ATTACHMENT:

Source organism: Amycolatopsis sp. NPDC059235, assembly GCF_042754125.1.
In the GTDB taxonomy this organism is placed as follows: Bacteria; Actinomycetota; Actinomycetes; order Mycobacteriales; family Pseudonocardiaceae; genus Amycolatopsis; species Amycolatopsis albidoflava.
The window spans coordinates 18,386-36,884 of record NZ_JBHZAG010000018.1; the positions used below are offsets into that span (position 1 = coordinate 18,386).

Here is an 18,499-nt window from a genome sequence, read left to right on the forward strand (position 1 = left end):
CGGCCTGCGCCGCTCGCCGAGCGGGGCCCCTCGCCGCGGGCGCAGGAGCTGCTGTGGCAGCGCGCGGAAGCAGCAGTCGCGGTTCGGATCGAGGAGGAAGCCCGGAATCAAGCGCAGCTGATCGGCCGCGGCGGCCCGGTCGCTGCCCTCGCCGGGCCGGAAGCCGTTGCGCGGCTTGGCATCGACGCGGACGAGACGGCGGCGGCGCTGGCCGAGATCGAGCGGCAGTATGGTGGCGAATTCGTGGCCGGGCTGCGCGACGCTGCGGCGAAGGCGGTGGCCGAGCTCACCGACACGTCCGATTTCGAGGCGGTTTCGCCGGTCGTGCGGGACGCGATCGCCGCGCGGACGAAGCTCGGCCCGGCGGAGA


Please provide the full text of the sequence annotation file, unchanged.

Source organism: Amycolatopsis sp. NPDC059235, assembly GCF_042754125.1.
In the GTDB taxonomy this organism is placed as follows: Bacteria; Actinomycetota; Actinomycetes; order Mycobacteriales; family Pseudonocardiaceae; genus Amycolatopsis; species Amycolatopsis albidoflava.
The window spans coordinates 18,386-36,884 of record NZ_JBHZAG010000018.1; the positions used below are offsets into that span (position 1 = coordinate 18,386).

Here is an 18,499-nt window from a genome sequence, read left to right on the forward strand (position 1 = left end):
CGGCCTGCGCCGCTCGCCGAGCGGGGCCCCTCGCCGCGGGCGCAGGAGCTGCTGTGGCAGCGCGCGGAAGCAGCAGTCGCGGTTCGGATCGAGGAGGAAGCCCGGAATCAAGCGCAGCTGATCGGCCGCGGCGGCCCGGTCGCTGCCCTCGCCGGGCCGGAAGCCGTTGCGCGGCTTGGCATCGACGCGGACGAGACGGCGGCGGCGCTGGCCGAGATCGAGCGGCAGTATGGTGGCGAATTCGTGGCCGGGCTGCGCGACGCTGCGGCGAAGGCGGTGGCCGAGCTCACCGACACGTCCGATTTCGAGGCGGTTTCGCCGGTCGTGCGGGACGCGATCGCCGCGCGGACGAAGCTCGGCCCGGCGGAGA